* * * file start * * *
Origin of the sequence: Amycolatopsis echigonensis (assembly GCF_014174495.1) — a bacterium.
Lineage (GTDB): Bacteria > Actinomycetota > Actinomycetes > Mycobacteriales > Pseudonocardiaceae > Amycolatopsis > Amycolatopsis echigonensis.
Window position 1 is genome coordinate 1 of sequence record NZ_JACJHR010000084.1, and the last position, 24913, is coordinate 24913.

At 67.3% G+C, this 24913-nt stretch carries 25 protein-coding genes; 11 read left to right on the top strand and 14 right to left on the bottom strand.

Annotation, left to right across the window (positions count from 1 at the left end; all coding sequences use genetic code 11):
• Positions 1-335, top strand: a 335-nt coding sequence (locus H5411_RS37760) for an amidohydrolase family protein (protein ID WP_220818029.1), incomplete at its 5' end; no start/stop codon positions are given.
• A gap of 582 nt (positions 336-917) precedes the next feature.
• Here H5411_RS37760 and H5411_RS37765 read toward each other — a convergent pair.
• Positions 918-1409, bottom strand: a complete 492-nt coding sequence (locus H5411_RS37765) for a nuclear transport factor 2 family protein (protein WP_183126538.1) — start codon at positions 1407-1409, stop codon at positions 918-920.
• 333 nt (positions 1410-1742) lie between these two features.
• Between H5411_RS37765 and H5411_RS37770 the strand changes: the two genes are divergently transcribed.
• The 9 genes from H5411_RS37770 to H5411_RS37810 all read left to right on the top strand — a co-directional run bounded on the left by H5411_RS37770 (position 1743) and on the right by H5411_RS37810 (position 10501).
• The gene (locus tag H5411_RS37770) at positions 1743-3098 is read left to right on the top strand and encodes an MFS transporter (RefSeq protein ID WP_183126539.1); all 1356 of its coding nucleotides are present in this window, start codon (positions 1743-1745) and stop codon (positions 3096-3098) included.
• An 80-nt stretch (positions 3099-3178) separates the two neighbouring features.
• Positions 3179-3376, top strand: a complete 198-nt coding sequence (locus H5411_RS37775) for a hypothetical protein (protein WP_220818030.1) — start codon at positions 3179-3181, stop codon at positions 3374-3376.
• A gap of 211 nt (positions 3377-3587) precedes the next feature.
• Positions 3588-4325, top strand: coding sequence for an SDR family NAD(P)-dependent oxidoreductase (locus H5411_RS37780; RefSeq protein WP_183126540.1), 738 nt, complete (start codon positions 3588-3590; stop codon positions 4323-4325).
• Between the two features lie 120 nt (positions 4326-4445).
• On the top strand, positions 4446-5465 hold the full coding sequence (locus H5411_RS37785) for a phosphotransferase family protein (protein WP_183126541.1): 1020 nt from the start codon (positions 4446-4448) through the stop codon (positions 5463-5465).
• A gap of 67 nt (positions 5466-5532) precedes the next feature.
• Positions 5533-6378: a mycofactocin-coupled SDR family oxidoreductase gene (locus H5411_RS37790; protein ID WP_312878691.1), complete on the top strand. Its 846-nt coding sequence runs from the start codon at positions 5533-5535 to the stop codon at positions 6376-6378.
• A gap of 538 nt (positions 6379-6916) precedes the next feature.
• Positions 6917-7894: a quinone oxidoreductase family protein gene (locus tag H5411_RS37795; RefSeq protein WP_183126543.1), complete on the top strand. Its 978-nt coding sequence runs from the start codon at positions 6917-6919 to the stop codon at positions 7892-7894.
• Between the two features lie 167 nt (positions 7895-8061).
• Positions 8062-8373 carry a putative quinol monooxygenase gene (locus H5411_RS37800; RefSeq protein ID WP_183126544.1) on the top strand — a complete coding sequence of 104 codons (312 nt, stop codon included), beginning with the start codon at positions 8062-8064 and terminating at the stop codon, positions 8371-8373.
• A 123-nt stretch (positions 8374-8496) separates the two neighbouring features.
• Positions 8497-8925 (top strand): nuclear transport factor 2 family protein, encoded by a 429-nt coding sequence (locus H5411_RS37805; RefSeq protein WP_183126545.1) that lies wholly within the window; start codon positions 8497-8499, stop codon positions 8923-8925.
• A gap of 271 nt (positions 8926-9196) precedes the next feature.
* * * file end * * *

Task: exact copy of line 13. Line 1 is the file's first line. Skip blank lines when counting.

• The gene (locus tag H5411_RS37770) at positions 1743-3098 is read left to right on the top strand and encodes an MFS transporter (RefSeq protein ID WP_183126539.1); all 1356 of its coding nucleotides are present in this window, start codon (positions 1743-1745) and stop codon (positions 3096-3098) included.